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Manager Expectations

Written by: Craig Twombly
Published: April 2010

As a young leader I often found myself asking, "Why don't they get it?" I would think this about the employees that were working for me. The "get it" was in regards to everything from customer service to the responsibilities they had in their job. I became frustrated and tired of chasing behind the employees to fix issues or implement programs. I quickly found myself with the mental model that all the employees were lazy and did not care about their job. After many frustrating months of barking orders and unmeet customer needs, I discovered the need for expectations.

It became apparent that the job description the employee received when hired was exactly that - a description of the basic job and not what was expected from me their boss. Which led me to the next question, "Should I also have expectations from my employees?" The answer is a resounding yes! A job description tells someone the requirements of the job but does not let the employee know what is expected from their bosses. More people fail due to unmet or misunderstood expectations than from skills challenges. Understanding and setting expectations is important to the success of the team and the individuals on the team. Knowing what the expectations are of both the employees and the boss helps to clarify many things and it is important to define and discuss them at least twice a year, if possible. Below are some ideas in setting expectations with your team.

When first setting expectations of your team or staff, we suggest that you:

  1. Bring two flipcharts.
  2. Clarify your expectations of the team first (this sets the standard bar).
  3. Gather group's expectations for you.
  4. Discuss each component and only agree to what you can do.
  5. Use flipcharts as reminders and prompts to improve at staff meetings.
  6. Keep it in the office as a visual reminder.
  7. Continue the process now and then when there are changes or new employees.

When you set the expectations, it is important to understand what your team expects from you. By doing so it becomes a collaborative effort. Here are a few examples of challenging expectations to set with your team.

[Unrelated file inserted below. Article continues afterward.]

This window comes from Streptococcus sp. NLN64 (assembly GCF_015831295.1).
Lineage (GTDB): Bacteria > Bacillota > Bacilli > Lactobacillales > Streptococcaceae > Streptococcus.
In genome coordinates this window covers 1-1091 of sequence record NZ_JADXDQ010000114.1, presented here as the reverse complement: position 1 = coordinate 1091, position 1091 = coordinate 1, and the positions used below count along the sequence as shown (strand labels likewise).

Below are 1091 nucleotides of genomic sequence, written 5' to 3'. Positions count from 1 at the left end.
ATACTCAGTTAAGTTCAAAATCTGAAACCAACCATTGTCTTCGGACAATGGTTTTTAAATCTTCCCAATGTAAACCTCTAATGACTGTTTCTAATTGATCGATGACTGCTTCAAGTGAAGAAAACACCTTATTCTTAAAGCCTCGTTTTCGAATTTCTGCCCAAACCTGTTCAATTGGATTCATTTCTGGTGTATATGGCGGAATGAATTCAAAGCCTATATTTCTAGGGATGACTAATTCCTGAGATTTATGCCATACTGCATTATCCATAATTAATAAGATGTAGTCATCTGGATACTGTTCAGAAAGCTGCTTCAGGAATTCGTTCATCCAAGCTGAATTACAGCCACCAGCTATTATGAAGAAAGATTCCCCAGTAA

1. Bring your concerns as long as you have suggestions.
  2. Talking behind another's back is unacceptable.
  3. Try to work out your conflicts in a respectful way before you see me with the issue.
  4. Be loyal to the company - improve people, the process and yourself.
  5. Be here when you are here. Be on time, focused, on board and engaged.
  6. Expect me to help you in any way I can so give me the first shot before you see anyone else.
  7. Taking care of the customer is the number one priority. Treat people better than you want to be treated.

By having these expectations your employees will better understand what you are looking for. After seeing the magic of setting expectations, I often think I was the one who really did not get it. For a team to thrive and succeed it is not only important to set yourself up for success but also everyone on your team. If I had known how to set expectations with my team back when I was a younger manager, I could have saved tons of time and effort. Although the thought might seem a little scary at first, if you set clearly defined expectations, so too will your team. Once the expectations are set, the challenge is sticking with it.

I hope you enjoyed reading this article. If you would like to discuss this further, please don't hesitate to get in touch with us!

Craig Twombly

Craig Twombly

Craig is the primary facilitator at Priority Learning, he is responsible for conducting an array of leadership series offered and consulting assignments from communications to team development in organizations ranging from the service industries to finance, manufacturing and more. Having extensive experience at balancing the business needs with the wants and desires of people are Craig's strongest assets.